What Is Law?
Law is the discipline and profession concerned with the customs, practices, and rules of conduct of a community.
In the United States, the term “law” refers to the body of public and private legal doctrine and regulations that are used by governments in order to enforce laws and regulate social behavior. It includes civil and criminal law, and administrative law.
The term “law” is also used to refer to a person’s moral rights, such as those that protect against discrimination and abuse. These rights can be divided into two categories: the first are those that designate a specific and definite right-object (rights in personam), such as contracts, trusts, and parts of torts; and the second are those that protect against the actions of other people or entities, such as property rights, which involve protecting against liens or other claims against another’s property.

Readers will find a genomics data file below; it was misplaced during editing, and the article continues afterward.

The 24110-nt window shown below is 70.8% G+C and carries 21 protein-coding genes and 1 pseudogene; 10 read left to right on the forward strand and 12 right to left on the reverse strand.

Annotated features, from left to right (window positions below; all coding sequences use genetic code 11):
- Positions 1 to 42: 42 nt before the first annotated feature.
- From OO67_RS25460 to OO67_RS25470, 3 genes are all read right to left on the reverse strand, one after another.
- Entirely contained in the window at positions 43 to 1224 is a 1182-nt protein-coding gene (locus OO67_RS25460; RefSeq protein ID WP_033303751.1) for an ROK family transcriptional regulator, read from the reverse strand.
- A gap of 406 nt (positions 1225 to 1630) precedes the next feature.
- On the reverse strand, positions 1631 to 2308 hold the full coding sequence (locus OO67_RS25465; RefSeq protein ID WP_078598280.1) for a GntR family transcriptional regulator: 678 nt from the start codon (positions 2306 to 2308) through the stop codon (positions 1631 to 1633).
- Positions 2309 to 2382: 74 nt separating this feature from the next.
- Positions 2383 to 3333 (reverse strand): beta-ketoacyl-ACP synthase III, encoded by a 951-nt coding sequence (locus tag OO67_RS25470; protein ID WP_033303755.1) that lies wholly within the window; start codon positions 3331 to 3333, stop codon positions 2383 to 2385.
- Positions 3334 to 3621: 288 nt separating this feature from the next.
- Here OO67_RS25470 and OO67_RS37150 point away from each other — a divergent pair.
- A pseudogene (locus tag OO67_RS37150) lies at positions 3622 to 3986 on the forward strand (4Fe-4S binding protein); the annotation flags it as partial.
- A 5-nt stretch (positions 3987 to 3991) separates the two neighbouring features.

Generally speaking, in the United States, the law divides public and private powers into those that are vested in the state and those that are vested in private individuals and corporations. The public power of the state is called the governmental power and is often referred to as the judicial power.
The legal rights of individual persons are sometimes seen as bastions of their interests, agency, dignity, autonomy, control, and liberty; even in the face of utilitarian ideals or, more generally, the common good (Lyons 1982; 1994: 147-176). At other times, however, these rights can be overridden by the common good, which is seen as an expression of the public good that transcends individual concerns and goals.